Often when we work with an organization, we conduct a data-gathering and assessment process we call the Organizational Effectiveness Assessment™ to further understand dynamics within the organization and dig deeper to discover what is really going on. In interviewing employees or other stakeholders, one of our favorite questions to ask is: “In your own words, what is the mission or purpose of your organization/department/team? Why do you exist?”
The intention of this question is to test for consistency and agreement among the people we interview to be sure that they are all working toward the same main goal. It gives us a glimpse into the level of alignment, understanding, and uniformity within the team or organization. Unfortunately we often find that the answers show very differing views of the purpose of the group’s work and its core mission.
“So what?” you may be asking. “Why is that important?” If people working together have different understandings or beliefs about what their group was created to do, it is usually an indication of potential problems for a team, often revealing the source of existing symptoms of dysfunction or challenge within a team. For example, if half of the people in your organization believe that the purpose of the organization is to provide medical services to the greatest number of patients possible and the other half believe that the core mission is really to develop state-of-the-art medical technology, then the way in which they approach their work, the goals they set for themselves, and the priorities they determine for their individual work could be not only different but at odds with each other.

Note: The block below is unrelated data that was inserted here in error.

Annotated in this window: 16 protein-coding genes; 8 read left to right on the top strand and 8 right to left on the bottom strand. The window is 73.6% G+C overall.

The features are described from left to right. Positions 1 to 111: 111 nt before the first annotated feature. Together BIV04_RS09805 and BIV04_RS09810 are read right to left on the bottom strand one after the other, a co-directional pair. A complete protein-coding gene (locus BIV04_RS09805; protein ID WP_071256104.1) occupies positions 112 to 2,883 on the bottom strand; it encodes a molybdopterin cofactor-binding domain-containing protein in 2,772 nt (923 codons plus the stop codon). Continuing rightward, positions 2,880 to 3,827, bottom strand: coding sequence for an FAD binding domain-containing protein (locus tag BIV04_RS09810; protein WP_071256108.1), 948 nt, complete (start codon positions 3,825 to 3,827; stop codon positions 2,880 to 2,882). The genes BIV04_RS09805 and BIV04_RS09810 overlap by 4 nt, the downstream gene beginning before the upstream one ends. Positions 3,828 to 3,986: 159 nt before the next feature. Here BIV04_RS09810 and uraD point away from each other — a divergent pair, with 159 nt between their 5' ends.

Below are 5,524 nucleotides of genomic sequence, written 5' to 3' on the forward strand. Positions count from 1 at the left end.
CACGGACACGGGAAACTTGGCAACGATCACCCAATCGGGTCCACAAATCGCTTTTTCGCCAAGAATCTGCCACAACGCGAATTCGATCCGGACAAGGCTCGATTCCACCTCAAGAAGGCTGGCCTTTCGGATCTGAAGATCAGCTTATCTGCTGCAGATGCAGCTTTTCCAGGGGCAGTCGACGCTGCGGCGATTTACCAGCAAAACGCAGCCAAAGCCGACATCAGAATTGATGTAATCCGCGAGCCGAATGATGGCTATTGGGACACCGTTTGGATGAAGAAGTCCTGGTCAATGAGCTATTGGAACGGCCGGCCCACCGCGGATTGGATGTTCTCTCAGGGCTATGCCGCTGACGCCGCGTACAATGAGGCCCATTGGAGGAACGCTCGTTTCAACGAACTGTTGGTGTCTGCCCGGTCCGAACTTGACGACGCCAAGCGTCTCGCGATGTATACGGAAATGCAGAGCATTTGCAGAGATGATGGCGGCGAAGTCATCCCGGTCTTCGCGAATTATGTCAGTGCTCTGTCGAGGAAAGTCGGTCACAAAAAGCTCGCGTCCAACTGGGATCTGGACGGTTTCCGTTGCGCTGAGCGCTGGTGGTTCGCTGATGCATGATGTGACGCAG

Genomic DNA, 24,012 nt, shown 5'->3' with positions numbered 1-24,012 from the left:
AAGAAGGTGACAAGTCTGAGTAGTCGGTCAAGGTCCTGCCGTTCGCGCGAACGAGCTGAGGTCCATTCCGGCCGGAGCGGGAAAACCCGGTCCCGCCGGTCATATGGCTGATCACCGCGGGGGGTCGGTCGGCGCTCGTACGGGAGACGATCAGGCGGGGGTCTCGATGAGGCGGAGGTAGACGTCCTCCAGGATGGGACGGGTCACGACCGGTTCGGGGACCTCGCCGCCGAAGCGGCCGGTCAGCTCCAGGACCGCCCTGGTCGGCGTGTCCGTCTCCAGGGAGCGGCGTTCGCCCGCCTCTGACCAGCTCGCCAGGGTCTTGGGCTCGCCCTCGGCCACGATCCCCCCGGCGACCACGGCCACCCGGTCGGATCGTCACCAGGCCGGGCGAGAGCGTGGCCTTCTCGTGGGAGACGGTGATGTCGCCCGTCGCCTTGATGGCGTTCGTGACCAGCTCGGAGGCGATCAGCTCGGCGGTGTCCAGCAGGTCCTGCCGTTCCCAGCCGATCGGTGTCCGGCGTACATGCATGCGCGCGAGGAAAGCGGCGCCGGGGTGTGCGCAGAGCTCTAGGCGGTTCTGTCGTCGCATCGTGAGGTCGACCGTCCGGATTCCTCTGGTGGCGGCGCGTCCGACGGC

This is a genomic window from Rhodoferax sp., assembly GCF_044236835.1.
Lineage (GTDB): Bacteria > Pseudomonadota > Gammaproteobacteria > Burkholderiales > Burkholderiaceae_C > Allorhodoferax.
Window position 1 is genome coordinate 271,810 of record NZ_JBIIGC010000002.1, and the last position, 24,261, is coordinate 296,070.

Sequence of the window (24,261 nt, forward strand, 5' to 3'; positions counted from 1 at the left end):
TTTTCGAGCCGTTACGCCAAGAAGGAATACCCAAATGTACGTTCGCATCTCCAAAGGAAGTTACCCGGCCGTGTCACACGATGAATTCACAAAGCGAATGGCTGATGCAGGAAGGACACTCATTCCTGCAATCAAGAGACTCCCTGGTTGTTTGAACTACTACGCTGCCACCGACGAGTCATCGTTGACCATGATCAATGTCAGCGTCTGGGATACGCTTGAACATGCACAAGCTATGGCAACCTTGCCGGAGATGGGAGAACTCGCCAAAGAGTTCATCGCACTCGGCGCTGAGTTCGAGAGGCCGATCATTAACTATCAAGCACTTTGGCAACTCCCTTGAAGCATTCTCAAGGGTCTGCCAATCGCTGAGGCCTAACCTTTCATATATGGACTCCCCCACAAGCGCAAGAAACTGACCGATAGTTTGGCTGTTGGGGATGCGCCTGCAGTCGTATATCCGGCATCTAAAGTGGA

As Noel Tichy, Ram Charan and their colleagues described in their GRPI model of high-performing teams, a clear and uniform understanding of a team’s core mission and purpose sets the stage for a well-aligned, high-functioning team capable of developing goals and achieving results that fully support that mission. Without this understanding your organization can face conflicting goals, departmental silos, competition for resources, and overall frustration as your employees struggle to understand how their work fits into the bigger picture.
So, ask yourself the question: “How well do my team members understand the purpose and mission of our organization?” Better yet, ask them and know for sure, and then take steps to clarify and realign around a strong and inspiring purpose.
If you enjoyed this post, you can read more like it in our book, The Power of Thoughtful Leadership: 101 Minutes To Being the Leader You Want To Be, available on Amazon.
To learn more about getting your team on the same page, contact Robyn at firstname.lastname@example.org.
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